New York has made steady progress in supporting LGBTQ rights, the release said. In 2011, lawmakers passed the Marriage Equality Act. Earlier this year, Cuomo signed into law the Gender Expression Non-Discrimination Act and legislation banning the practice of conversion therapy — a landmark victory for the LGBTQ community, the governor’s office said.

Conversion therapy is the practice of trying to change a person’s sexual orientation from homosexual or bisexual to heterosexual.

“Minors are especially vulnerable, and conversion therapy can lead to depression, anxiety, drug use, homelessness and suicide,” according to the Human Rights Campaign website.

GENDA prohibits employers, educational institutions, landlords, creditors and others from discriminating against individuals based on gender identity or expression.

And it makes offenses committed on the basis of gender identity or expression hate crimes under state law.

“Point of Pride”

In 2015, New York implemented regulations affirming that all transgender individuals are protected under the state’s Human Rights Law.

Last year, Cuomo nominated Paul Feinman to the state’s highest court — the New York Court of Appeals — where he became the first openly gay person to serve.

“Our history as a leader of the LGBTQ rights movement is a major point of pride for the state of New York,” said Lt. Gov. Kathy Hochul said in the release.

“As we begin Pride Month and mark Stonewall 50, we are recognizing exceptional leaders who will take part in WorldPride events to honor our legacy in the continuing fight for equality. Our ambassadors will highlight our history and celebrate our diverse LGBTQ communities in every region of the state.”

Around New York state

Over the past year, the release said, in partnership with the organizers of WorldPride 2019 and Stonewall 50 (NYC Pride/Heritage of Pride), I LOVE NY has activated at Pride events across the globe to promote travel to the event and the state.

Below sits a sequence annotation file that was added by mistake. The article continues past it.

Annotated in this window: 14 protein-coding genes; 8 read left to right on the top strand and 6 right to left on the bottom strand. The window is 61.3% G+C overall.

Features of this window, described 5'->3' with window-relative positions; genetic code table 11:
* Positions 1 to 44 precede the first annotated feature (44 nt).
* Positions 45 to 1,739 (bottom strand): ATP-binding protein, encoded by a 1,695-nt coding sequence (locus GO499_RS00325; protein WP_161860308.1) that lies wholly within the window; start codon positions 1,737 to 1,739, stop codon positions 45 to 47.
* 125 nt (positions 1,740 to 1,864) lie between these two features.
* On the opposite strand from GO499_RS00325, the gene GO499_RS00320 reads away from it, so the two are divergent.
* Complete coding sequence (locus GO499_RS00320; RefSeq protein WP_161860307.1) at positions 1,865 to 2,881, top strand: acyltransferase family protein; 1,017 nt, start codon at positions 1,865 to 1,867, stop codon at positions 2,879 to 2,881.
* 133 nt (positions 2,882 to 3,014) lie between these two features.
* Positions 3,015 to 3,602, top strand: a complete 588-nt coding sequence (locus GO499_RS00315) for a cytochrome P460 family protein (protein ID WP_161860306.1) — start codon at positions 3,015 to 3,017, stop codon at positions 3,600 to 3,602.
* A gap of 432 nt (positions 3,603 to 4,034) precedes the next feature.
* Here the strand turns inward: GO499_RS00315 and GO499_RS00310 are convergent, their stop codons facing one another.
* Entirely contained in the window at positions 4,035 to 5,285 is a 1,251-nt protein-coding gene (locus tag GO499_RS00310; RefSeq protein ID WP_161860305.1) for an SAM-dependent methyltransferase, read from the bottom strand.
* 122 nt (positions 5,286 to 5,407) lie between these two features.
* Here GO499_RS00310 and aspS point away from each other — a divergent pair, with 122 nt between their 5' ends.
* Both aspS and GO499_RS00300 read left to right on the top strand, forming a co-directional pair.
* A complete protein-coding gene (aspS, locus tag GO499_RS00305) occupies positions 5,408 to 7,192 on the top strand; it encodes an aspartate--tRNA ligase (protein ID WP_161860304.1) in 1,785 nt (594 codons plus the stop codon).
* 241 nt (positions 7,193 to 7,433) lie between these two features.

A targeted print and digital advertising campaign has been launched, promoting special WorldPride events happening across the state.

Special events kicked off June 1, with plenty more on the schedule.

Three-day destination weekend Pride on the Beach on Long Island, with more than 30 LGBT events planned June 21 through 23, includes the Twilight Beach Party and Concert on the Beach.

Pride on the Vines, set for June 25, takes place in Long Island Wine Country on the North Fork and features guided tours with tastings, receptions and parties.

The celebration of Stonewall 50 continues at the Chautauqua Institution on July 2 with a special conversation with Bishop Gene Robinson, the Episcopal Church’s first openly gay bishop.

Discussed, too, will be the building of America’s LGBT community through major events including Stonewall, the AIDS crisis and marriage equality.

On July 5 at Niagara Falls, Pride at the Falls will include a free concert by the Buffalo Philharmonic Orchestra, with fireworks and the falls lit in rainbow colors.

“I encourage everyone to visit the beautiful Adirondacks, especially the High Peaks region and the Lake Placid Olympic area, when they are in New York celebrating WorldPride,” Metzgar said.